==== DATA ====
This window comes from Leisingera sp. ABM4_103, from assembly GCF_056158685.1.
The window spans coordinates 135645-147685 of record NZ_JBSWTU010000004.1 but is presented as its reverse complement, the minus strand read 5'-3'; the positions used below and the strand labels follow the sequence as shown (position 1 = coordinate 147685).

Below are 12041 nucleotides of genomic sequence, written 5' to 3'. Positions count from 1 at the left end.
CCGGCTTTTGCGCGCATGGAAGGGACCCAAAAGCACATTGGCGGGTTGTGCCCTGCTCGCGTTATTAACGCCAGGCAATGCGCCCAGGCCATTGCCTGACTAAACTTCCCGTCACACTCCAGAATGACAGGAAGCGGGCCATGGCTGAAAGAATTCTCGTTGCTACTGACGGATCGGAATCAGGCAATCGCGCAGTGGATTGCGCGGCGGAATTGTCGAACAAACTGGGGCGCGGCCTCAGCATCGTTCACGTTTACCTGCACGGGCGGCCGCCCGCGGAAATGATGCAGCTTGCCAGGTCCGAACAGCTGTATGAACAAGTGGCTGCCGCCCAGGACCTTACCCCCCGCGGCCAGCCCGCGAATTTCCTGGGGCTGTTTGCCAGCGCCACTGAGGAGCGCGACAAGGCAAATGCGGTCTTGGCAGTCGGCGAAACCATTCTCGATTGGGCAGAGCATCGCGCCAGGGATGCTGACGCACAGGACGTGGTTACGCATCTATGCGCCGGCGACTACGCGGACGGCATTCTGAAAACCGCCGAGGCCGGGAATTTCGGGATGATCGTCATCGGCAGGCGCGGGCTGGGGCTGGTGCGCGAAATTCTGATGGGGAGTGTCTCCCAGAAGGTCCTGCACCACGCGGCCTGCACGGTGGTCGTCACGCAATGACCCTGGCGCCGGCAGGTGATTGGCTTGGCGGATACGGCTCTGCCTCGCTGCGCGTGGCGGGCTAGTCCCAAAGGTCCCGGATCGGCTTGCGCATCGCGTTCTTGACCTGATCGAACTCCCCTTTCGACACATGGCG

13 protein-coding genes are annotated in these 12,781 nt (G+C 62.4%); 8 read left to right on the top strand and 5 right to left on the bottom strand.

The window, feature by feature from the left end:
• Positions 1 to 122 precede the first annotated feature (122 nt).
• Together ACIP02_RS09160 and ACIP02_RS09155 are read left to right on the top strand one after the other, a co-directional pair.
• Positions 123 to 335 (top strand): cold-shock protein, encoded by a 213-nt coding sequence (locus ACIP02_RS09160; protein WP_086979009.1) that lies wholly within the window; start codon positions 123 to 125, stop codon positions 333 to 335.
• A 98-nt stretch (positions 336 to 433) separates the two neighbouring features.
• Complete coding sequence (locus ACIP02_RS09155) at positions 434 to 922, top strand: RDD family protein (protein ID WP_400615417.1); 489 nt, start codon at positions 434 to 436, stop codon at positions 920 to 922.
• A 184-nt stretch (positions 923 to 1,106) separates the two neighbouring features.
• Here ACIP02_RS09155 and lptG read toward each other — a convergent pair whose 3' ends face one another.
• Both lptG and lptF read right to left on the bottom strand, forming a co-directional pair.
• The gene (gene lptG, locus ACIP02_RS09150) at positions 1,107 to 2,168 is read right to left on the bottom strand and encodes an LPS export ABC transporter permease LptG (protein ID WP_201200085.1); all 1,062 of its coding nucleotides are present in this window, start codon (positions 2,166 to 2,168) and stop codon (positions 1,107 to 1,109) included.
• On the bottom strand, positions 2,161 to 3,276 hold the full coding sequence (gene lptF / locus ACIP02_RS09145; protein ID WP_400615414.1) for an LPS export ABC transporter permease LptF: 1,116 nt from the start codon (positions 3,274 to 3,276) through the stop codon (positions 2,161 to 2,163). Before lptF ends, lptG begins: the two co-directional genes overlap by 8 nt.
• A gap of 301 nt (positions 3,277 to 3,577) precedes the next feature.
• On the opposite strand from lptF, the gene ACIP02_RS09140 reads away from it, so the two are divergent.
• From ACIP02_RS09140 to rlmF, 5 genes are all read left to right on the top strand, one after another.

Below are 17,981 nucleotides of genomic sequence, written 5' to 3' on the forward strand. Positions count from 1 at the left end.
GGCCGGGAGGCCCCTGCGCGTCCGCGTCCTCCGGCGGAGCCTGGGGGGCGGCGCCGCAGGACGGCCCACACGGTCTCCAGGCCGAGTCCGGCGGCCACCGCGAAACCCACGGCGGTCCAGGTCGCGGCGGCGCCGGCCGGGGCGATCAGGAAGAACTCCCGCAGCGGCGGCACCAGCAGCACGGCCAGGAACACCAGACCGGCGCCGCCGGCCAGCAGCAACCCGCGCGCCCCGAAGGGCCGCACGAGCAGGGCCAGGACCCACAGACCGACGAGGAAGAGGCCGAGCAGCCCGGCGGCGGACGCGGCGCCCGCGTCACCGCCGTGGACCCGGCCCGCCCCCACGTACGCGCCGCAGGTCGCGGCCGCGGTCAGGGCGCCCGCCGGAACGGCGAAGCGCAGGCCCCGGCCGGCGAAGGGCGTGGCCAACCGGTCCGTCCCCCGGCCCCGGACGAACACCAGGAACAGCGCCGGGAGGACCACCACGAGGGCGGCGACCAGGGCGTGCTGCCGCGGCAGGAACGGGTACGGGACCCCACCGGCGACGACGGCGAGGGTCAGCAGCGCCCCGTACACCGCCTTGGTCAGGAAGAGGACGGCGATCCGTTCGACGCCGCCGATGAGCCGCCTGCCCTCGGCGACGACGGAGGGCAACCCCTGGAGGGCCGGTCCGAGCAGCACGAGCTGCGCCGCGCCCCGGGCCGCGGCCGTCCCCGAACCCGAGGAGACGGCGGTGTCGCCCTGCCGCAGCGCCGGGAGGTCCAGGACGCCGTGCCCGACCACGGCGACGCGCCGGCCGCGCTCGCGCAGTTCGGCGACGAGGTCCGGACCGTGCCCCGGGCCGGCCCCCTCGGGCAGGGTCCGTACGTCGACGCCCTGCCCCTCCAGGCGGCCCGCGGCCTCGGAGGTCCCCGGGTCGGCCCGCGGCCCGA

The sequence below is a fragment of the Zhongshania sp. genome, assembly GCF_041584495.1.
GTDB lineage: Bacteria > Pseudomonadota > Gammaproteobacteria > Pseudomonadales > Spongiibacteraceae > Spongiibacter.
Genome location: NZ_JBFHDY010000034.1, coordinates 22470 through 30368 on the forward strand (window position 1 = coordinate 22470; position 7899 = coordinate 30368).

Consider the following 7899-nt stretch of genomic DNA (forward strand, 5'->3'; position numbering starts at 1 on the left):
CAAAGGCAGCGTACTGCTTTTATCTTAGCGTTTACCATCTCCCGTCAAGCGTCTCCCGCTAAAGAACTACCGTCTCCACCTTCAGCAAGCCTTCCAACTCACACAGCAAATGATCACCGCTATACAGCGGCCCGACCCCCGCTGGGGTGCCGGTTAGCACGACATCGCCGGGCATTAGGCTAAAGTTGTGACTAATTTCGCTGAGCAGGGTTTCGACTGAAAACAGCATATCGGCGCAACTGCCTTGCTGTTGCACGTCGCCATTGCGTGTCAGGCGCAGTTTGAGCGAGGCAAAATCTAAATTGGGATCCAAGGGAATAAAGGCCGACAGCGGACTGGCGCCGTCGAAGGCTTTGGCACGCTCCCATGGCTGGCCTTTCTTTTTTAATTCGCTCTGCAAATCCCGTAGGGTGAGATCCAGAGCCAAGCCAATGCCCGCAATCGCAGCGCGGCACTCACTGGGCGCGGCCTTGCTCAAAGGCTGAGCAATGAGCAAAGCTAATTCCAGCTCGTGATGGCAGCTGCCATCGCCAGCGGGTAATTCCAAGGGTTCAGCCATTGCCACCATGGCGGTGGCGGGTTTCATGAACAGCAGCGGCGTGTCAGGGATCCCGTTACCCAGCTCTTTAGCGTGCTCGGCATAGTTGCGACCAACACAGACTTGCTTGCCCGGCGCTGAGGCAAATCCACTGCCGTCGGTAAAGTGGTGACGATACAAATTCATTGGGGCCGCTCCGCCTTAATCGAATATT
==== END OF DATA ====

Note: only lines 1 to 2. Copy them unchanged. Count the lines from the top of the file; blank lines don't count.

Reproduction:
This window comes from Leisingera sp. ABM4_103, from assembly GCF_056158685.1.
The window spans coordinates 135645-147685 of record NZ_JBSWTU010000004.1 but is presented as its reverse complement, the minus strand read 5'-3'; the positions used below and the strand labels follow the sequence as shown (position 1 = coordinate 147685).